Saturday, May 18, 2024

Wait: Did Team Biden Just Take Credit For Nuclear Fusion Breakthrough?

Could Joe Biden be just around the corner from his “I invented the Internet” moment?

Judging from a Department of Energy (DOE) press release, one would be led to think the Biden Administration and Congressional Democrats were largely responsible for making a groundbreaking nuclear fusion ignition possible.

DOE announced Tuesday that on Dec. 5 the first nuclear fusion experiment to yield a net gain of energy (called “breakeven”) was conducted at the Lawrence Livermore National Laboratory in California.

While we’re far away from Mr. Fusion units powering cars using household scraps as imagined in the movie “Back to the Future II,” this major development sparked off a race of who will be the first to put nuclear fusion to practical and commercial use. Power plants could be a decade away under the rosiest of predictions.

Nuclear fusion (not to be confused with its cousin technology, nuclear fission, which splits atoms and is currently used in atomic weapons and nuclear power plants) is when two nuclei are fused into a single, heavier nucleus, producing a large amount of energy. The Livermore National Laboratory has been attempting to do this successfully for decades with many near-breakevens and false alarms, by way of high-intensity lasers in a stadium-sized facility known as the Nuclear Ignition Facility.

Nuclear theorists have long claimed that if fusion goes mainstream we would no longer have need of any other fuel source, including fossil. (We told you it was major.)

While knowledge of nuclear fusion has been around for more than a century and fusion was used to detonate hydrogen bombs in the 1950s, so far the reactions have resulted in destructive chaos or a net loss in terms of energy expended.

The development of the National Ignition Facility goes back to at least 1997 and has been on the radar of several presidential administrations. But you wouldn’t know it from DOE’s press release:

On December 5, a team at LLNL’s National Ignition Facility (NIF) conducted the first controlled fusion experiment in history to reach this milestone, also known as scientific energy breakeven, meaning it produced more energy from fusion than the laser energy used to drive it. This historic, first-of-its kind achievement will provide unprecedented capability to support NNSA’s Stockpile Stewardship Program and will provide invaluable insights into the prospects of clean fusion energy, which would be a game-changer for efforts to achieve President Biden’s goal of a net-zero carbon economy.

“This is a landmark achievement for the researchers and staff at the National Ignition Facility who have dedicated their careers to seeing fusion ignition become a reality, and this milestone will undoubtedly spark even more discovery,” said U.S. Secretary of Energy Jennifer M. Granholm. “The Biden-Harris Administration is committed to supporting our world-class scientists—like the team at NIF—whose work will help us solve humanity’s most complex and pressing problems, like providing clean power to combat climate change and maintaining a nuclear deterrent without nuclear testing.”

Plenty of preaching about man-made climate change and going soft on defense, and no thank you to Bill Clinton, George W. Bush, Barack Obama, Donald Trump, or any of the agency staff or Congressional members who saved the program from financial insolvency in the early aughts. But the release gave plenty of ink to Congressional Democrats, including Majority Leader Chuck Schumer and U.S. Rep. Eric Swalwell (yes, the Congressman caught commensurating with Chinese spy Fang Fang). The scientists and participating agencies and institutes were named last.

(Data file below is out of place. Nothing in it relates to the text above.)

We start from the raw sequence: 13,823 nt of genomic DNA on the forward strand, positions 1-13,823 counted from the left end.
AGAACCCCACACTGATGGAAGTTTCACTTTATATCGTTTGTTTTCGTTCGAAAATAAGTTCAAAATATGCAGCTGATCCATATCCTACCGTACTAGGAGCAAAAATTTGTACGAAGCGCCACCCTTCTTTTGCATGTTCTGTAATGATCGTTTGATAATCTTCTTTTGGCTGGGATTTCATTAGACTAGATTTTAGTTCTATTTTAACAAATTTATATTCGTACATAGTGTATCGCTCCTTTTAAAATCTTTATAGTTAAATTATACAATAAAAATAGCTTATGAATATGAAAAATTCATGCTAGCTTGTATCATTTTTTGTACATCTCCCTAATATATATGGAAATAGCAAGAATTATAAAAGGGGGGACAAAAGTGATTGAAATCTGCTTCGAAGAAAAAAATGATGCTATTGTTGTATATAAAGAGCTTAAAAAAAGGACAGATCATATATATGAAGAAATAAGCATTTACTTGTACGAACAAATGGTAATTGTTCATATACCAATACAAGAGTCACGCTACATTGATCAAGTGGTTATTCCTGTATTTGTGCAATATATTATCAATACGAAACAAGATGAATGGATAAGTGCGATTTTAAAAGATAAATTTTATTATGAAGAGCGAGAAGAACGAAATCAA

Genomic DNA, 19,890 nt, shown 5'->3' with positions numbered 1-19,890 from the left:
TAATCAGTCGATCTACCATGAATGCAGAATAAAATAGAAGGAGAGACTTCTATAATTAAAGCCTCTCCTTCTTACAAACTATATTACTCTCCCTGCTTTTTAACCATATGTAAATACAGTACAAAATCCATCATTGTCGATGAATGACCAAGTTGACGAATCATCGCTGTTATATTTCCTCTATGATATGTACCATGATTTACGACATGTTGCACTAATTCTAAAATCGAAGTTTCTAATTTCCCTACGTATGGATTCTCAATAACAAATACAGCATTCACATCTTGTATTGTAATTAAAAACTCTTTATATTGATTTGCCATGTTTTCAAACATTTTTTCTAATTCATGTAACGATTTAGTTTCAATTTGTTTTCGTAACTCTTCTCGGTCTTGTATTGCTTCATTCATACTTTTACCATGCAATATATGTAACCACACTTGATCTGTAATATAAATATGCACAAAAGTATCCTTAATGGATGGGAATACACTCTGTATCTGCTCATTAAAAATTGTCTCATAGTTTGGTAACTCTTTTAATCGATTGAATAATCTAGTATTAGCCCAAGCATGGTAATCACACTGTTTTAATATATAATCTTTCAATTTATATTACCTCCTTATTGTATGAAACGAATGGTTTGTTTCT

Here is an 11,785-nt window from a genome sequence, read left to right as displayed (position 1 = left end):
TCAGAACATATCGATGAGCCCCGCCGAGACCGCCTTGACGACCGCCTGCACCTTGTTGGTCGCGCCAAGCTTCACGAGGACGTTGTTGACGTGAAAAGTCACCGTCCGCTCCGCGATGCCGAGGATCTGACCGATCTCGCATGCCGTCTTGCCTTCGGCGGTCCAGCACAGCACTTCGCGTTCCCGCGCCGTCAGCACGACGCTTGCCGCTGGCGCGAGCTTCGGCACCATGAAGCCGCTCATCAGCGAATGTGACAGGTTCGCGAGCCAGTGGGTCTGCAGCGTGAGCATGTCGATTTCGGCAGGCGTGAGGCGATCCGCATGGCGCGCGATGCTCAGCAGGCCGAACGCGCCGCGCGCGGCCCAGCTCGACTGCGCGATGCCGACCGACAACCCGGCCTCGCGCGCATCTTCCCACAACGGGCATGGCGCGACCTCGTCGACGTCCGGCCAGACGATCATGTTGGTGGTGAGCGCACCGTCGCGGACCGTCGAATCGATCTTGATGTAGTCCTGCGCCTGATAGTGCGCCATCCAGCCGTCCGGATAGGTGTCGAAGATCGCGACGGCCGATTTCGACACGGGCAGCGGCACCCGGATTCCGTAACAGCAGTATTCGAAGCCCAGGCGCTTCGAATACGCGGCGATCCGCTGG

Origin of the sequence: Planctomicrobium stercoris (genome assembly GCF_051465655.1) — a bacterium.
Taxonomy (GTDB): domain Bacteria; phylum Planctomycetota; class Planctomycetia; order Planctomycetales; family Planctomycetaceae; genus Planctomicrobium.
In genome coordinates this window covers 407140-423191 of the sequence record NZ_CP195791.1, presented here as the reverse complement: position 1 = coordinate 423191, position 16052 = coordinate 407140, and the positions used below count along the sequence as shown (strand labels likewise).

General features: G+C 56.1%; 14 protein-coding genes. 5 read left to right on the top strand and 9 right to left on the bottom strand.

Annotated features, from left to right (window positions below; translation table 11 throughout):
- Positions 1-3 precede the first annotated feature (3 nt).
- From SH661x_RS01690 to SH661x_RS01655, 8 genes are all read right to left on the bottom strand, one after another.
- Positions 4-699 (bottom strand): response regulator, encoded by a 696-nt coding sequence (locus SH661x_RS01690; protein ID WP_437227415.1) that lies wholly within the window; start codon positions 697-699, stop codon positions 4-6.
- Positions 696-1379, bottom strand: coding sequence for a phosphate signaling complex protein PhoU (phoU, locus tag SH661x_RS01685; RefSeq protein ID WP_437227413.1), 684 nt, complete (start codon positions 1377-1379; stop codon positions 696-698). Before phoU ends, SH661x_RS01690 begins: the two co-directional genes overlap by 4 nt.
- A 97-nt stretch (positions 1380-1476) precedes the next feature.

The timing could not have been better for the agency, which is often targeted as a nominee for abolishment by conservatives. The agency had recently fired Deputy Assistant Secretary Sam Brinton, spent-fuel czar appointed by Biden, for stealing women’s luggage at airports.

Energy Secretary Jennifer Granholm joked during the historic announcement that Biden would consider this a “BFD.” She was correct when she said this advancement was made possible “because we invested” (e.g. government funding was used — though there’s no knowing what would have been possible through the private sector in a less-burdensome tax and regulatory environment). Cooperation with government and non-government entities is given due to the immense scale of the laboratory. For example, in 2012, the NIF shot 500 terawatts at a target — that’s 1,000 times more power than the entire U.S. consumes in a single day. Such shots have resulted in other breakthroughs such as the first burning of plasma in 2021, helping explain many theories surrounding black holes and other astronomical phenomena.

Funding was heading down a black hole during the Clinton Administration. Then-Secretary of Energy and would-be Democratic presidential hopeful Bill Richardson said the NIF was on budget and on time, but the Government Accountability Office discovered that was a lie. A Republican-led Congress requested a review and the entire budget was reset. The facility came online in 2009, after a massive mud slide and the discovery of woolly mammoth fossils underneath delayed construction.

At the end of this long and arduous journey, we’re left with skim media coverage and Democratic leaders patting each other on the back. Biden boosters are all over social media calling this “a win” for the administration. This development may one day be looked at as one of America’s proudest milestones, but the rollout was disappointing political posturing.